Lauri Love, the British student accused of hacking into US government websites, would be at high risk of killing himself if extradited to the US, the high court has heard.
Love, who lives in Suffolk and has Aspergerâs syndrome and severe depression, should be tried in Britain for his alleged offences, his counsel, Edward Fitzgerald QC, told the court.
Opening an appeal against an earlier decision that Love should be tried in the US, Fitzgerald said: âThereâs a very real risk that he would commit suicide [if extradited]. Thereâs a virtual certainty that his condition would deteriorate.â
Love, 32, who holds joint British and Finnish nationality and is studying electrical engineering, also has eczema and asthma. âAll these conditions would be exacerbated by the stress of removal,â Fitzgerald told the lord chief justice, Lord Burnett of Maldon, and Mr Justice Ouseley, who were hearing the case.
âThe district judge [at the earlier Westminster magistrates court hearing] found there was a high risk of suicide if he was extradited. He has compelling reasons, including the care and support of his family, to stay in this country. The proceedings [the hacking trial] can take place in this country. Heâs a UK citizen. His conduct took place here.
âHe was arrested by the [British] police and they conducted an investigation before ceding priority to the USA … Thereâs a general practice of trying hackers here who are UK citizens even where the target or whatever harm was done was in the USA.â
Removing Love to a US detention centre would expose him to âa real risk of inhuman treatment given … the fact that he would be taken away from his family and the support he needsâ.
Fitzgerald added: âWe are not arguing for impunity. We are arguing that the proper place for him to be tried is in the UK and not the USA.â
The hearing is expected to last up to two days. The US government is represented by the Crown Prosecution Service. Love is represented by Fitzgerald and Ben Cooper of Doughty Street chambers.
Last year, the district judge Nina Tempia ruled that Love should be extradited.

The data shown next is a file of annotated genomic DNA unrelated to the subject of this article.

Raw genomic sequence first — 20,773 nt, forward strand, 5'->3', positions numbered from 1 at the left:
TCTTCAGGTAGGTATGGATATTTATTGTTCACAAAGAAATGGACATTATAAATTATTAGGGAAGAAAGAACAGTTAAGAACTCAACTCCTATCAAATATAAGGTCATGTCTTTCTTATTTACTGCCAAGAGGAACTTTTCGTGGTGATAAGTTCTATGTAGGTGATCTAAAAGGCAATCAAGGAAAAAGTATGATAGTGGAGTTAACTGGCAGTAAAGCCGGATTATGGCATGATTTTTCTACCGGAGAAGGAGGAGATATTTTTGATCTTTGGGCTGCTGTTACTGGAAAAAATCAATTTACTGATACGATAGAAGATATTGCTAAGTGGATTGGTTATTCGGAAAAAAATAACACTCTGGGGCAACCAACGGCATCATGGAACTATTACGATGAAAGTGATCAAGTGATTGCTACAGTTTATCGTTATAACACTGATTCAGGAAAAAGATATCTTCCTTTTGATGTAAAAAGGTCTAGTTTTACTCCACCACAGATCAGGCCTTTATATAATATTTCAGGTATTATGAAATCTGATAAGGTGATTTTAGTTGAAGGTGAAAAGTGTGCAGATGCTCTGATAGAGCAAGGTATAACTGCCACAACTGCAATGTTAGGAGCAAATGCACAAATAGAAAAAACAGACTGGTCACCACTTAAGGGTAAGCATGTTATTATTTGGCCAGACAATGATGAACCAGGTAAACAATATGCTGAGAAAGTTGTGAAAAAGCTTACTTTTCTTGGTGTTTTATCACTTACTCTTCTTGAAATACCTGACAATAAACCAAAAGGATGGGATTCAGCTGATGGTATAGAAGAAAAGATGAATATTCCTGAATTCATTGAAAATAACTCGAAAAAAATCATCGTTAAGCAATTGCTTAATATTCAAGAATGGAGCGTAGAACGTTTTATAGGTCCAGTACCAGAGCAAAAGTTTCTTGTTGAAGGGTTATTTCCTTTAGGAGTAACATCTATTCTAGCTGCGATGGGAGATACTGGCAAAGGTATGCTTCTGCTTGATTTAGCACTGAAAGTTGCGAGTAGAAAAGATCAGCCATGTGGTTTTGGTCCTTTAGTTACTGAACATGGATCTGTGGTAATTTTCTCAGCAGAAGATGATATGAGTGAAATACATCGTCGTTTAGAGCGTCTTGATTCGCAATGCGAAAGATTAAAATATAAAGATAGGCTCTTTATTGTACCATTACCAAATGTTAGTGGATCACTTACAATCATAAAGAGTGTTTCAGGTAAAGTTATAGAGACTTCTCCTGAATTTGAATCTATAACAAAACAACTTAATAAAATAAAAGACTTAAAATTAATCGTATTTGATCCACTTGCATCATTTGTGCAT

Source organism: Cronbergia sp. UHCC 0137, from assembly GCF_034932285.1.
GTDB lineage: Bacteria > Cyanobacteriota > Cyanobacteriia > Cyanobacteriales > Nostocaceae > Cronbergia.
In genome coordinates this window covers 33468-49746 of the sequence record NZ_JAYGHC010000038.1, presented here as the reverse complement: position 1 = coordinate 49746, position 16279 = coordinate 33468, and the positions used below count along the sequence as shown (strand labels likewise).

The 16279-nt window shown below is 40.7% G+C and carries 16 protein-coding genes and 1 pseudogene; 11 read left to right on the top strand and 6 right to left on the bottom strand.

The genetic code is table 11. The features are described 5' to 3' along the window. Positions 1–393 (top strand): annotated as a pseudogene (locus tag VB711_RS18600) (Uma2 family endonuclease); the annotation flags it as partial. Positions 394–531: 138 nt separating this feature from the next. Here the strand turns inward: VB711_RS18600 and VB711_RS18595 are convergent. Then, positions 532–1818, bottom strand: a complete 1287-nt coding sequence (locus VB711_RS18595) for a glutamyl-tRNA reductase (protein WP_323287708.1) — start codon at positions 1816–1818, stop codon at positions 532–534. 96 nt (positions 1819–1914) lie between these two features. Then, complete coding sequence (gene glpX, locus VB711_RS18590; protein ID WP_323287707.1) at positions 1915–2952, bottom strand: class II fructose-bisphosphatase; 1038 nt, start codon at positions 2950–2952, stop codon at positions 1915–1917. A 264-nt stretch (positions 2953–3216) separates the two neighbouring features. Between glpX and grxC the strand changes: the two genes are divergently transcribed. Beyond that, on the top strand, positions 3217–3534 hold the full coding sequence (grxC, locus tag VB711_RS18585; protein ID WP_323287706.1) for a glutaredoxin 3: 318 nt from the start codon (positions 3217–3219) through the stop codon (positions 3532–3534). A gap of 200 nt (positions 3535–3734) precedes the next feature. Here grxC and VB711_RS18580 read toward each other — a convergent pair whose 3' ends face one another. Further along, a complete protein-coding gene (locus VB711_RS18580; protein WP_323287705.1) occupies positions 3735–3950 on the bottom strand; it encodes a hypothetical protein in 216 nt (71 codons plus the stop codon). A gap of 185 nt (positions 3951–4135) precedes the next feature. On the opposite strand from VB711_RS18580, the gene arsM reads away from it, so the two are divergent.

His case is regarded as the key test case for the âforum barâ, a defence against extradition that was introduced after the Gary McKinnon case to protect vulnerable defendants who could be tried in the UK. In 2012, McKinnon successfully defeated an attempt to extradite him to the US on hacking charges.
In skeleton arguments submitted to the court, Peter Caldwell for the CPS argued that: âThe district judge was correct to find that respect for the longstanding comity of relations between the UK and the USA and the public interest in allowing the prosecution of serious crime outweighed the hardship inherent in extradition.
He added: âConduct which constitutes an extradition offence may not necessarily be capable of prosecution in the relevant jurisdiction of the UN … If the effects of the conduct were not felt in the relevant part of the UK, there could be no liability under domestic criminal law.â
The CPS submission said Love had been arrested on 25 October 2014 by British law enforcement authorities at a house in Stradishall, Suffolk. One of his computers, it claimed, was logged on to an online chatroom using the nickname âNSHâ. Data stolen during âintrusionsâ into US computers were found on his systems, the CPS said.
The human rights organisation Liberty, which has campaigned for improvements in UK-US extradition arrangements to protect British defendants, is involved in Loveâs appeal.
Before the hearing, Emma Norton, the head of casework for Liberty, said: âIf someone is accused of having committed a crime here in the UK, this is where they should stand trial. Extradition powers exist to stop fugitives escaping justice, not to pack vulnerable Britons off to foreign courts and unfamiliar legal systems.
âWhen Gary McKinnon was spared a similar fate, Theresa May introduced reforms to prevent extradition if the alleged crime took place here. But this protection has yet to be exercised. Now is the time â the stakes could not be higher.â
Nick Vamos, the former head of extradition at the CPS who is now a partner at the law firm Peters and Peters, told the Guardian: âThe forum bar sets a high threshold for resisting extradition because the courts cannot go behind a decision by the CPS not to prosecute here.
âWhere, as in Mr Loveâs case, the CPS have decided not to prosecute, the court does not have the power to make them change their minds… [If] he was doing it from the UK is not a reason, of itself, to prevent his extradition. However, if his extradition would risk him committing suicide then the courts must take that into account.â
Kevin Kendridge, solicitor advocate and the head of the extradition department at Kaim Todner Solicitors, said: âLauri Loveâs case is exceptional because the Crown Prosecution Service has chosen not to prosecute here in England, unlike in every other recent similar case involving cross-border hacking allegations between England and the US, with the exception of Gary McKinnon whose extradition was blocked by Theresa May on article 3 grounds.
âIn Lauriâs case the district judge ruled he suffered from a âsevere disabilityâ because of his autism, that his physical health causes him âsevere problemsâ and that extradition exposes him to a high risk of suicide, and that this risk derives from his mental condition and so is beyond his own control.â
The hearing continues.